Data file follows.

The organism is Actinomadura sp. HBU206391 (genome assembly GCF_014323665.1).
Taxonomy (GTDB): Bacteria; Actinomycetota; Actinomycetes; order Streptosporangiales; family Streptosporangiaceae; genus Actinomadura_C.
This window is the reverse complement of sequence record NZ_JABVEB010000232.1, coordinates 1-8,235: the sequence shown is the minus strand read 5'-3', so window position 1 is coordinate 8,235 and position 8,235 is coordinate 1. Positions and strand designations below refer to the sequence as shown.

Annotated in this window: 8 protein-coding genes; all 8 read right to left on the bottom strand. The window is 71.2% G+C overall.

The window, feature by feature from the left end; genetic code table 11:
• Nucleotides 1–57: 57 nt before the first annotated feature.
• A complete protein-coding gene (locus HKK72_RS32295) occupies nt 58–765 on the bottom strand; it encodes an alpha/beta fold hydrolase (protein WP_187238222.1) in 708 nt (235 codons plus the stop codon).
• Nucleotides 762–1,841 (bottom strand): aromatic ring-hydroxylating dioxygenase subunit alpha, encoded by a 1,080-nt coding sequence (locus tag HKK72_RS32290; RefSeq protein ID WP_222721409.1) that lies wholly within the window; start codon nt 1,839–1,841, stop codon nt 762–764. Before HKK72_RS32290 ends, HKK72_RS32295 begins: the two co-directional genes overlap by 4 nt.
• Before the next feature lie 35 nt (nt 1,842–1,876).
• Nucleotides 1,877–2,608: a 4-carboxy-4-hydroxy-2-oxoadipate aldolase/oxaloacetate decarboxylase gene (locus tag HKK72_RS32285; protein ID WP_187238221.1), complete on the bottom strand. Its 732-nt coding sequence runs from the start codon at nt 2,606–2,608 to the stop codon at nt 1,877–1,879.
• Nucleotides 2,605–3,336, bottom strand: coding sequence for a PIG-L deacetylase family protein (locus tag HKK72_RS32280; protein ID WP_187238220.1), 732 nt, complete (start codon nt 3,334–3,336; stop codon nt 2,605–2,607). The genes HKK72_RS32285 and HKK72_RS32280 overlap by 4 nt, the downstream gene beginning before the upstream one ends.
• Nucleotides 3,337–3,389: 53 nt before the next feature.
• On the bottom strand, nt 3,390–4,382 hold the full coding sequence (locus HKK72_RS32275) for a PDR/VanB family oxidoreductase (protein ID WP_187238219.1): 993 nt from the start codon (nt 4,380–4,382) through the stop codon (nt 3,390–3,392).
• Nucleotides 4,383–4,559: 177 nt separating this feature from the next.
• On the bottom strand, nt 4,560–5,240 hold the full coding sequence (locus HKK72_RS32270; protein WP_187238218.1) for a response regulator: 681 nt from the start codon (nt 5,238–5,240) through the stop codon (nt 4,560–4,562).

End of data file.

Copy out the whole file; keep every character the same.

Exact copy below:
The organism is Actinomadura sp. HBU206391 (genome assembly GCF_014323665.1).
Taxonomy (GTDB): Bacteria; Actinomycetota; Actinomycetes; order Streptosporangiales; family Streptosporangiaceae; genus Actinomadura_C.
This window is the reverse complement of sequence record NZ_JABVEB010000232.1, coordinates 1-8,235: the sequence shown is the minus strand read 5'-3', so window position 1 is coordinate 8,235 and position 8,235 is coordinate 1. Positions and strand designations below refer to the sequence as shown.

Annotated in this window: 8 protein-coding genes; all 8 read right to left on the bottom strand. The window is 71.2% G+C overall.

The window, feature by feature from the left end; genetic code table 11:
• Nucleotides 1–57: 57 nt before the first annotated feature.
• A complete protein-coding gene (locus HKK72_RS32295) occupies nt 58–765 on the bottom strand; it encodes an alpha/beta fold hydrolase (protein WP_187238222.1) in 708 nt (235 codons plus the stop codon).
• Nucleotides 762–1,841 (bottom strand): aromatic ring-hydroxylating dioxygenase subunit alpha, encoded by a 1,080-nt coding sequence (locus tag HKK72_RS32290; RefSeq protein ID WP_222721409.1) that lies wholly within the window; start codon nt 1,839–1,841, stop codon nt 762–764. Before HKK72_RS32290 ends, HKK72_RS32295 begins: the two co-directional genes overlap by 4 nt.
• Before the next feature lie 35 nt (nt 1,842–1,876).
• Nucleotides 1,877–2,608: a 4-carboxy-4-hydroxy-2-oxoadipate aldolase/oxaloacetate decarboxylase gene (locus tag HKK72_RS32285; protein ID WP_187238221.1), complete on the bottom strand. Its 732-nt coding sequence runs from the start codon at nt 2,606–2,608 to the stop codon at nt 1,877–1,879.
• Nucleotides 2,605–3,336, bottom strand: coding sequence for a PIG-L deacetylase family protein (locus tag HKK72_RS32280; protein ID WP_187238220.1), 732 nt, complete (start codon nt 3,334–3,336; stop codon nt 2,605–2,607). The genes HKK72_RS32285 and HKK72_RS32280 overlap by 4 nt, the downstream gene beginning before the upstream one ends.
• Nucleotides 3,337–3,389: 53 nt before the next feature.
• On the bottom strand, nt 3,390–4,382 hold the full coding sequence (locus HKK72_RS32275) for a PDR/VanB family oxidoreductase (protein ID WP_187238219.1): 993 nt from the start codon (nt 4,380–4,382) through the stop codon (nt 3,390–3,392).
• Nucleotides 4,383–4,559: 177 nt separating this feature from the next.
• On the bottom strand, nt 4,560–5,240 hold the full coding sequence (locus HKK72_RS32270; protein WP_187238218.1) for a response regulator: 681 nt from the start codon (nt 5,238–5,240) through the stop codon (nt 4,560–4,562).